Walk down a shopping street in any German city. Likely as not, you will pass two or three bank branches with signs in the windows listing current share prices for widely held German stocks. It's nothing novel. The German public has always been accustomed to buying stocks and bonds through the banks. So has the Swiss public. The German and Swiss banks function much like U.S. retail brokerage houses in being active traders and retail distributors of securities in their respective countries.
Their example is worth looking at, because after 62 years, efforts are under way here at home to either repeal the Glass-Steagall Act altogether or modify it in some major way. The act has already been loosened somewhat, and the age-old argument that the banking, and securities businesses must be kept separate looks shakier than ever. Proposals have come from both sides of Congress and the Treasury Department for various kinds of changes. Apart from wish lists, what examples are there in the real world to look at and possibly adapt for use in the U.S.? The German and Swiss banks are one kind of model. The major banks in those two countries call themselves "universal banks," in that they combine commercial banking, investment banking, and brokerage, and function on all retail and wholesale levels for individuals and corporations. CS Holding, parent of Credit Suisse (Swiss Credit Bank, one of Switzerland's "Big Three" banks) and 63% owner of CS First Boston, enjoys the unique status of being an international powerhouse in both the banking and securities businesses. Deutsche Bank, Germany's largest bank, conducts large wholesale and retail securities businesses at home, several kinds of wholesale securities business abroad, and through its acquisition of the British merchant bank Morgan Grenfell, is enlarging its already considerable scope in international investment banking. Name almost any kind of banking or securities transaction, big or little, simple or complex, and the German and Swiss universal banks can perform it right in house.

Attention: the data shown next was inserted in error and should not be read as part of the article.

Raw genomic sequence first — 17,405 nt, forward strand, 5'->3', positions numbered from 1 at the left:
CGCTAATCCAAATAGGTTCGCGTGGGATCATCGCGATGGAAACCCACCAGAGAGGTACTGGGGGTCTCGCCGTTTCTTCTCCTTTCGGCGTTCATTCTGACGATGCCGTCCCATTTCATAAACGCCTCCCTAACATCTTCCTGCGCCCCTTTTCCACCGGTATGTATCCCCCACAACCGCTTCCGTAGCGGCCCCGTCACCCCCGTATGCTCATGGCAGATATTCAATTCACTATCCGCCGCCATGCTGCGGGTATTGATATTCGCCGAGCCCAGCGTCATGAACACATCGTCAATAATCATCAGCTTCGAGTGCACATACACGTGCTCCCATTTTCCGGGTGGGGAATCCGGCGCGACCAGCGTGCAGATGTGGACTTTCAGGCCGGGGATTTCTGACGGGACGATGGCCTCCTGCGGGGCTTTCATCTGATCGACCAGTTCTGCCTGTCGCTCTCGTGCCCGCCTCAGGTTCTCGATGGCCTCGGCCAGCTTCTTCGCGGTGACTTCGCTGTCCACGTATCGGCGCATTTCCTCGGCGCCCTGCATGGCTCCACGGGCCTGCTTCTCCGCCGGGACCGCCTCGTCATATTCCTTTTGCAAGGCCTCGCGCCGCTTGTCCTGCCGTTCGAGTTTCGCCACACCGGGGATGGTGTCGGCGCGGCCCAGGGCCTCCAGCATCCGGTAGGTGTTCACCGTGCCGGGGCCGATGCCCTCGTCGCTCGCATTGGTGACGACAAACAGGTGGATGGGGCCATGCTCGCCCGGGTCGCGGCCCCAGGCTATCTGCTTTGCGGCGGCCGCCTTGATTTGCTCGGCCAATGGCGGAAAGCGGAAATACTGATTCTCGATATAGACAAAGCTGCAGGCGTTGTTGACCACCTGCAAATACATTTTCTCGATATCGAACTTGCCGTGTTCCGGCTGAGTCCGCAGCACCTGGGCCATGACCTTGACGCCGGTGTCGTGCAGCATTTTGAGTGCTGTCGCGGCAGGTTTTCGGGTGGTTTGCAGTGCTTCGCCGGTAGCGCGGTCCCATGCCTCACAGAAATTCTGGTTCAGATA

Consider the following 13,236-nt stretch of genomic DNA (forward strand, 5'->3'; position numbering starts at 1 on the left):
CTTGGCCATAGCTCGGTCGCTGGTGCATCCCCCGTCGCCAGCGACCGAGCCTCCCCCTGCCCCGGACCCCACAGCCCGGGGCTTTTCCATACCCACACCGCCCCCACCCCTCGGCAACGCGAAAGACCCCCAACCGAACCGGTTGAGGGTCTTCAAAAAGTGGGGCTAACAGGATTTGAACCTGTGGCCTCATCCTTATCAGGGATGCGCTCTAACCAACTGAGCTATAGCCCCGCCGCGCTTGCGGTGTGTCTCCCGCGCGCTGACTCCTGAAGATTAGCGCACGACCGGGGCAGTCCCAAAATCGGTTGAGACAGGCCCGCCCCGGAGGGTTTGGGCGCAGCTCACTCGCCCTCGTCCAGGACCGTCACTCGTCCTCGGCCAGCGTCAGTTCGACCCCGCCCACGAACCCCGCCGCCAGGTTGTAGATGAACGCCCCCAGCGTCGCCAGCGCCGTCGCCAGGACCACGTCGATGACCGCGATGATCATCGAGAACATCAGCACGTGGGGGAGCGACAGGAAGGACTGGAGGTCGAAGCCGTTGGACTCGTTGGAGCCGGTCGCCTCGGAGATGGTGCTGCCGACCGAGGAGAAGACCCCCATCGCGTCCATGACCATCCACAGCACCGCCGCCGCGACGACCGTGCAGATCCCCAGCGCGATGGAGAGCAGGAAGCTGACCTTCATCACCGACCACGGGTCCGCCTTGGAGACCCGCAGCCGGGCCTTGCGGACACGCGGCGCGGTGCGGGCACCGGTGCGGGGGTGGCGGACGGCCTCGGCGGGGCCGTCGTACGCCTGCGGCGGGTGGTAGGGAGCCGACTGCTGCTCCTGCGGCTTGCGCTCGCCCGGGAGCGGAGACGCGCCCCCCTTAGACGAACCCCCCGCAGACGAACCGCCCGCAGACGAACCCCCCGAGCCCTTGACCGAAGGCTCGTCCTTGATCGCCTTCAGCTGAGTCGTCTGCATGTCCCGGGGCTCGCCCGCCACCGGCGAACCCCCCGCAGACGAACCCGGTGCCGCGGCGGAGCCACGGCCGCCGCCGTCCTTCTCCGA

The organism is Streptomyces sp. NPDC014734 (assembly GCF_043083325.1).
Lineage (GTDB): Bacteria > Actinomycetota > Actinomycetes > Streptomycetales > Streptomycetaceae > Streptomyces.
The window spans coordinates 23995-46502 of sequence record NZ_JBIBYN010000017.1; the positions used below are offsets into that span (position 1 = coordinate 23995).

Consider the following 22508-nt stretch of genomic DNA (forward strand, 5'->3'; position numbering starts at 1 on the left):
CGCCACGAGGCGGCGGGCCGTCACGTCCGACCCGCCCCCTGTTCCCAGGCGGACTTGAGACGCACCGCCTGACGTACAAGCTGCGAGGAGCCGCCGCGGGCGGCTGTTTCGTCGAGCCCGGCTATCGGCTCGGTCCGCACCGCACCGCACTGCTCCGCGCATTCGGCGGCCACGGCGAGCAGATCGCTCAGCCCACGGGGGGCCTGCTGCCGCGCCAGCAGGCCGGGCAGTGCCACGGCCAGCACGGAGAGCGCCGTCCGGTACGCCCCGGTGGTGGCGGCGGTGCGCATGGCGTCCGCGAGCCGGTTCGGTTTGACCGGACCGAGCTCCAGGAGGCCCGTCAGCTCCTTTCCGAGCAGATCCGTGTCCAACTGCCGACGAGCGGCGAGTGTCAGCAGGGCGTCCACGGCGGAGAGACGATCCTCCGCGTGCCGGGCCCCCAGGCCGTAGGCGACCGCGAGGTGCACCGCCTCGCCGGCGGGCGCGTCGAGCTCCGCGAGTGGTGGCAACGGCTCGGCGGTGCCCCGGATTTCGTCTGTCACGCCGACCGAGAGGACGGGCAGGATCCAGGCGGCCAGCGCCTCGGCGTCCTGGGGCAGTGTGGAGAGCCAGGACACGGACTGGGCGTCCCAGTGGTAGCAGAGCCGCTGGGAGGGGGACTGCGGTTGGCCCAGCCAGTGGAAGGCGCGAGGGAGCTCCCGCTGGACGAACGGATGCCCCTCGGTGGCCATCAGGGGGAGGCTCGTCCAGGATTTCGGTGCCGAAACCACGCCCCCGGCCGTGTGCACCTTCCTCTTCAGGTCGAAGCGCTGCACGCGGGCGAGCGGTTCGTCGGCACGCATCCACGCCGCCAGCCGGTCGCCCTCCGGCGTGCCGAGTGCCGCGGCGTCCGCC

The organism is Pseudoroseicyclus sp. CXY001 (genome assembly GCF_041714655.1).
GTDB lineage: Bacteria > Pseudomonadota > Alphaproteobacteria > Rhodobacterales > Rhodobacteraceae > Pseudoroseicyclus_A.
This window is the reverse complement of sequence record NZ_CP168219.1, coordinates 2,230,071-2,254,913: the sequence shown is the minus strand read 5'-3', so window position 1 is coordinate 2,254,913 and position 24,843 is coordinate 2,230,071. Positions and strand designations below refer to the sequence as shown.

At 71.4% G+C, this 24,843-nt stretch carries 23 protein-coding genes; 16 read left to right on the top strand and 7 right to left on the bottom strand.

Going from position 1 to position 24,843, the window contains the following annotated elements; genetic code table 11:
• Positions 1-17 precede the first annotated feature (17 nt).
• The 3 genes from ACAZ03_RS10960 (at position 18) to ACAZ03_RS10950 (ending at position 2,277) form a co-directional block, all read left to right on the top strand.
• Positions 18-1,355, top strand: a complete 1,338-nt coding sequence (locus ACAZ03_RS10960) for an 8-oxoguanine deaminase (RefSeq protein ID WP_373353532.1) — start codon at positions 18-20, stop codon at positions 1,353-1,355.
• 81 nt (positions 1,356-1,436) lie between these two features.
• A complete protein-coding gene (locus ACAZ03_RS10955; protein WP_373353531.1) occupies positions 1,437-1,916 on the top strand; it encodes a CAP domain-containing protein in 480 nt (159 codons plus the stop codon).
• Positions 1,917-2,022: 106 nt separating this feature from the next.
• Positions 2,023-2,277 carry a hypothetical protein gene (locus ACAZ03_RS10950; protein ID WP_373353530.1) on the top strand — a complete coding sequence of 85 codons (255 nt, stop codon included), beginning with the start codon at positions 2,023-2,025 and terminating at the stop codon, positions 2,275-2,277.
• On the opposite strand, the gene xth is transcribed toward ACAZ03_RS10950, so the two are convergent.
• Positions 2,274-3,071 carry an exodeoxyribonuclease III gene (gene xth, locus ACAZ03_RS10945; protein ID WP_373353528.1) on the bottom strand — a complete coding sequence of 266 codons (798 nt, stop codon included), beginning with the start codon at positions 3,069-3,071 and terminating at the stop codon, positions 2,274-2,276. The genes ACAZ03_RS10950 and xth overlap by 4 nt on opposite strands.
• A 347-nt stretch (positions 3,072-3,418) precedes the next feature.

For those concerned about anti-competitive effects, it's worth noting that smaller independent brokerage houses and investment banks flourish in these two countries alongside the universal banks. So do savings banks and private banks. Competition has not been stifled, either in the banks' home markets, or in international competition, going up against banks and securities houses based in other countries.
Carter Glass's misconception
If U.S. bankers had their druthers, would they want to go as far as the German and Swiss banks in integrating the banking and securities businesses, right down to the retail level? Some would; others might find it extreme. In the days before Glass-Steagall became law, there were U.S. banks like J.P. Morgan that dealt in banking and securities side by side. But the more common pattern from about the turn of the century up until 1933 was for banks to have separate investment subsidiaries or affiliates. That is the common pattern in much of Western Europe today.
Take Britain. U.S. banking grew up on British banking models. Sen. Carter Glass (D.-Va.), father of Glass-Steagall, believed that U.S. banks got in trouble during the Great Depression by straying from those models. His belief was that the business of banking had once been and should again become clearcut: take deposits from the public and use those deposits to finance short-term commerce. The securities business was purely and simply "gambling," as he put it, and banks should be kept well away from it.
Glass was mistaken on every count. First, the thousands of bank failures during the 1929-33 period were almost all among small rural banks with little or no securities business. There was no way to link the avalanche of bank failures at the time to speculative excesses in securities transactions, and the congressional hearings of 1932-33 that led to Glass-Steagall never succeeded in doing so. …